Solved

How can I delat a <list> versus <vector> decision?

Posted on 2000-05-08
5
185 Views
Last Modified: 2010-04-02
I want to put several items (which I will call contigs) into a container.  I haven't decided yet whether to use <list>  or <vector> or conceivably something else.

Now I have another structure that needs to point
to various contigs (elements in the above container).

If I use a<vector> to hold the contigs, I would
use an index into that vector.  If I use a <list> to
hold the contigs, I would use a pointer or iterator.

At first I thought that an iterator was the common
denominator.  But, iterators become invalid if the
vector is lengthened (I think).

Thoughts?

Ken
0
Comment
Question by:klopter
  • 2
  • 2
5 Comments
 
LVL 9

Expert Comment

by:jasonclarke
ID: 2789144
You can't really be certain about the contents of -any- iterator even a pointer, what do you do if the object that you have a reference to is deleted from the container?

The only completely safe way is to query for items in a container as they are required.  

However, if you can control deletion of objects from a container,  then you are correct, a list iterator is never invalidated by -other- deletions/insertions/reorganisations.  Also pointers and references to objects in the list stay valid.

You could use a vector in a similar way, but you would have to store a vector of pointers to objects and then use the pointers as the references to the objects.  You cannot reliably use the index into a vector as a reference, however.
0
 

Author Comment

by:klopter
ID: 2789195
I can't query for the items in the container without changing an O(n)
algorithnm into an O(n^2) algorithm.
With n in the millions, O(n^2) is not feasible.

I realize that as I change the contents of the container I have to update my links to the that container.  For example, if I delete an entry in the container, I have to invalidate all pointers to that entry.  In order to do this I need a pointer to those pointers, i.e. they have to be doubly linked.  

But, I don't want to have to update all those pointers as a result of an internal vector resize.  

Ken
0
 
LVL 7

Expert Comment

by:KangaRoo
ID: 2790160
erasing from or inserting into list<> does *not* invalidate existing iterators (except off course iterators that happen to be pointing at an erased element). But you knew that.

You would only need to keep iterators if you plan to use them as such. If you only need to reference the objects a smart-pointer of some some sort might be usable.
0
 
LVL 9

Accepted Solution

by:
jasonclarke earned 100 total points
ID: 2791618
I am not sure what the issue is now, with a list, as I stated before, all pointers/references/iterators to the elements stay valid (unless the pointed to item is deleted).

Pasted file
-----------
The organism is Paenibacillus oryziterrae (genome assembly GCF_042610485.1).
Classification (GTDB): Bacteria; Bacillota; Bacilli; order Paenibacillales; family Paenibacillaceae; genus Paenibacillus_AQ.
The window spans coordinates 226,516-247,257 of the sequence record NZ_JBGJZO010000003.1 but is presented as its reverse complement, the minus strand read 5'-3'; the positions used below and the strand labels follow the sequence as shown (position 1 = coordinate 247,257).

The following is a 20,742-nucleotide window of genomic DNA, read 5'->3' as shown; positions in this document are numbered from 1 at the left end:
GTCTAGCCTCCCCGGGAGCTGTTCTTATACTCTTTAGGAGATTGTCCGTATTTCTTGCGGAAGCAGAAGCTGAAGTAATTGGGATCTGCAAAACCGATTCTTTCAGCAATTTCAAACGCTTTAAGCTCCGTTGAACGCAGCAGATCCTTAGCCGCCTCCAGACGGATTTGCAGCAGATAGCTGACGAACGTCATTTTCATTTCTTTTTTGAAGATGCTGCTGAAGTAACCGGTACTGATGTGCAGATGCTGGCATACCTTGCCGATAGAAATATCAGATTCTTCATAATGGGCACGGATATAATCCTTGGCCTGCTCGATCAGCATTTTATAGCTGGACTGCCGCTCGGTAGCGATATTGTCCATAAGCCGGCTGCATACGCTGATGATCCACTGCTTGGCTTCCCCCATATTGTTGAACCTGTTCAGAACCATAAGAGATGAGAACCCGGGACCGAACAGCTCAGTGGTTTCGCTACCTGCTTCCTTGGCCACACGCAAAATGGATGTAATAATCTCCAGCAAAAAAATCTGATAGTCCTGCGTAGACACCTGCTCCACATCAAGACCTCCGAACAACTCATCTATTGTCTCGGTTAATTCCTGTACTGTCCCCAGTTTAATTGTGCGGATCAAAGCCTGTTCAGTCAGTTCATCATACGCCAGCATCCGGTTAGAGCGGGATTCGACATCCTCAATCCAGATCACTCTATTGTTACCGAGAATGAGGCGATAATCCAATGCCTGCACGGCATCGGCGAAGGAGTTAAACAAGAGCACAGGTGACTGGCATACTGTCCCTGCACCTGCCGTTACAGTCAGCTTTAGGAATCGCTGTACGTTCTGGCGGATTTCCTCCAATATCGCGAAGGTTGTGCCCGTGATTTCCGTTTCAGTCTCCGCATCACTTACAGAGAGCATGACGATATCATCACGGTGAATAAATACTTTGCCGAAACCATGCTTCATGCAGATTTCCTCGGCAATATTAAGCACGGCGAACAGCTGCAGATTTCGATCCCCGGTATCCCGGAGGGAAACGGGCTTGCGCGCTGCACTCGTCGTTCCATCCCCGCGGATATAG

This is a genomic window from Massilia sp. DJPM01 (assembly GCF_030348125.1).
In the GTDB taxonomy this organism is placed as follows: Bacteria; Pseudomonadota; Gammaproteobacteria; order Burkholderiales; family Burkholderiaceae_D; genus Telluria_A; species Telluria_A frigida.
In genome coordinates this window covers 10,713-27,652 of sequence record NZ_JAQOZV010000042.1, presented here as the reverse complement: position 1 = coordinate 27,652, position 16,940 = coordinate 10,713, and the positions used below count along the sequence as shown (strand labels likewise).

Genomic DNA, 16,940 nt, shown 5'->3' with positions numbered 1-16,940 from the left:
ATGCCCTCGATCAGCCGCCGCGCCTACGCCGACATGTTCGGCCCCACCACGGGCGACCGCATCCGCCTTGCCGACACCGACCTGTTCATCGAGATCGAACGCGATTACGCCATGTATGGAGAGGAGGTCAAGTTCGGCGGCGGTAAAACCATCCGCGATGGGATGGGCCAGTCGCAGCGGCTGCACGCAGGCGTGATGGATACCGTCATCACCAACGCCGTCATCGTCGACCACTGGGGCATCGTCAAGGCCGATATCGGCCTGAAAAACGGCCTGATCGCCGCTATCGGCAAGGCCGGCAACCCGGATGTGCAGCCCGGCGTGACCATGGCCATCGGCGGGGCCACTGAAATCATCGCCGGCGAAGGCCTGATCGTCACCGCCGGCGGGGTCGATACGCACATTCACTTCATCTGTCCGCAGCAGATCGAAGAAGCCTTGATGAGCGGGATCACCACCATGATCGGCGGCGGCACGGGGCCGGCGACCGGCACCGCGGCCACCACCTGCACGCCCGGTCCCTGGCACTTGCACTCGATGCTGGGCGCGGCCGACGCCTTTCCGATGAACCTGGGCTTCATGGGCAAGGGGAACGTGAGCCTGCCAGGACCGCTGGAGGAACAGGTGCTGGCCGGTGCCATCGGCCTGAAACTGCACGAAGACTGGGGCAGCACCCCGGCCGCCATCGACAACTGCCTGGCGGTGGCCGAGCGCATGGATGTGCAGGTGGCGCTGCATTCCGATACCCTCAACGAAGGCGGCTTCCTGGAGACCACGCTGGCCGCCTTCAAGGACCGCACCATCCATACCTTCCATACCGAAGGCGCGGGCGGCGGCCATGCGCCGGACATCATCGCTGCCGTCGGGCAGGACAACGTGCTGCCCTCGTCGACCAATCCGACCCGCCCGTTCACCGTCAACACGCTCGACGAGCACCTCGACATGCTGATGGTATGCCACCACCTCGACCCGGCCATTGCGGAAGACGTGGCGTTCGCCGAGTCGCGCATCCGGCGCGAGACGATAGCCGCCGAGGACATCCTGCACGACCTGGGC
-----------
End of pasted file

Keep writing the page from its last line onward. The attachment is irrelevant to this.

To use a vector in a similar way, the only safe thing to do is to store the contained objects by pointer and then hold on to the pointers.

i.e.:

list<MyClass> myList;

MyClass* mc = &myList.front();  // This pointer is always valid
list<MyClass>::iterator i = myList.begin();  // This iterator stays valid

or with a vector:

vector<MyClass*> myVector;
MyClass* mc = myVector[0]; // This pointer will stay valid

You could potentially store an index into a vector, if and only if you can be certain that all additions to the vector are at the end (i.e. only push_back is used).

So, what is the question now?
0
 

Author Comment

by:klopter
ID: 2792539
This is the answer to my question:

To use a vector in a similar way, the only safe thing to do is to store the contained objects by pointer and then hold on to the pointers.

If I store the objects by pointer, I can switch from <list> to <vector> or vice versa.  

I am always reluctant to throw in a level of indirection, but I am now convinced that if I want that generality, that is my only option.

Ken
0

Featured Post

What Should I Do With This Threat Intelligence?

Are you wondering if you actually need threat intelligence? The answer is yes. We explain the basics for creating useful threat intelligence.

Join & Write a Comment

Templates For Beginners Or How To Encourage The Compiler To Work For You Introduction This tutorial is targeted at the reader who is, perhaps, familiar with the basics of C++ but would prefer a little slower introduction to the more ad…
  Included as part of the C++ Standard Template Library (STL) is a collection of generic containers. Each of these containers serves a different purpose and has different pros and cons. It is often difficult to decide which container to use and …
The viewer will learn how to pass data into a function in C++. This is one step further in using functions. Instead of only printing text onto the console, the function will be able to perform calculations with argumentents given by the user.
The viewer will learn how to user default arguments when defining functions. This method of defining functions will be contrasted with the non-default-argument of defining functions.

708 members asked questions and received personalized solutions in the past 7 days.

Join the community of 500,000 technology professionals and ask your questions.

Join & Ask a Question

Need Help in Real-Time?

Connect with top rated Experts

14 Experts available now in Live!

Get 1:1 Help Now